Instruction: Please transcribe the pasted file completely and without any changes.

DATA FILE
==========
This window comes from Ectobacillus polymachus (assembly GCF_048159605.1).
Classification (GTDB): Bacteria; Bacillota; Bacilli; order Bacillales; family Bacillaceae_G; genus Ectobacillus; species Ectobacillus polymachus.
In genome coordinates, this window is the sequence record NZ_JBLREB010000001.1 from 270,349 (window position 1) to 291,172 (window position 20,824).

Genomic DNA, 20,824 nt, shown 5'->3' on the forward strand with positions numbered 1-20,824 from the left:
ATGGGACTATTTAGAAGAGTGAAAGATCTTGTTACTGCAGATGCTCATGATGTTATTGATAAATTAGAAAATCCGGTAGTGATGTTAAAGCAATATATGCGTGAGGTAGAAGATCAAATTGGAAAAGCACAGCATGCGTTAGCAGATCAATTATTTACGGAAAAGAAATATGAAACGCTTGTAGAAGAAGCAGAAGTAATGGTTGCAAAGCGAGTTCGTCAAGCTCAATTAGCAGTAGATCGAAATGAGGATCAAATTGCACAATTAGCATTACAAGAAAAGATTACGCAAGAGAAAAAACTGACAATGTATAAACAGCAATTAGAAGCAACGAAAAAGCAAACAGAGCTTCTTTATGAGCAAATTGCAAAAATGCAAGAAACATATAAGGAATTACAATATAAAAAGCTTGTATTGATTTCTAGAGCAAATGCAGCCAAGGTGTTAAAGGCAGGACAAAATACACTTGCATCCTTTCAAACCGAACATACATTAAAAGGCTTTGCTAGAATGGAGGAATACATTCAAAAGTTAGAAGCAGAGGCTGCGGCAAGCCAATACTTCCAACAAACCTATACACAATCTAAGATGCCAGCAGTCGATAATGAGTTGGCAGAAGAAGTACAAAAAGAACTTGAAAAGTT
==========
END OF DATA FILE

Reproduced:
This window comes from Ectobacillus polymachus (assembly GCF_048159605.1).
Classification (GTDB): Bacteria; Bacillota; Bacilli; order Bacillales; family Bacillaceae_G; genus Ectobacillus; species Ectobacillus polymachus.
In genome coordinates, this window is the sequence record NZ_JBLREB010000001.1 from 270,349 (window position 1) to 291,172 (window position 20,824).

Genomic DNA, 20,824 nt, shown 5'->3' on the forward strand with positions numbered 1-20,824 from the left:
ATGGGACTATTTAGAAGAGTGAAAGATCTTGTTACTGCAGATGCTCATGATGTTATTGATAAATTAGAAAATCCGGTAGTGATGTTAAAGCAATATATGCGTGAGGTAGAAGATCAAATTGGAAAAGCACAGCATGCGTTAGCAGATCAATTATTTACGGAAAAGAAATATGAAACGCTTGTAGAAGAAGCAGAAGTAATGGTTGCAAAGCGAGTTCGTCAAGCTCAATTAGCAGTAGATCGAAATGAGGATCAAATTGCACAATTAGCATTACAAGAAAAGATTACGCAAGAGAAAAAACTGACAATGTATAAACAGCAATTAGAAGCAACGAAAAAGCAAACAGAGCTTCTTTATGAGCAAATTGCAAAAATGCAAGAAACATATAAGGAATTACAATATAAAAAGCTTGTATTGATTTCTAGAGCAAATGCAGCCAAGGTGTTAAAGGCAGGACAAAATACACTTGCATCCTTTCAAACCGAACATACATTAAAAGGCTTTGCTAGAATGGAGGAATACATTCAAAAGTTAGAAGCAGAGGCTGCGGCAAGCCAATACTTCCAACAAACCTATACACAATCTAAGATGCCAGCAGTCGATAATGAGTTGGCAGAAGAAGTACAAAAAGAACTTGAAAAGTT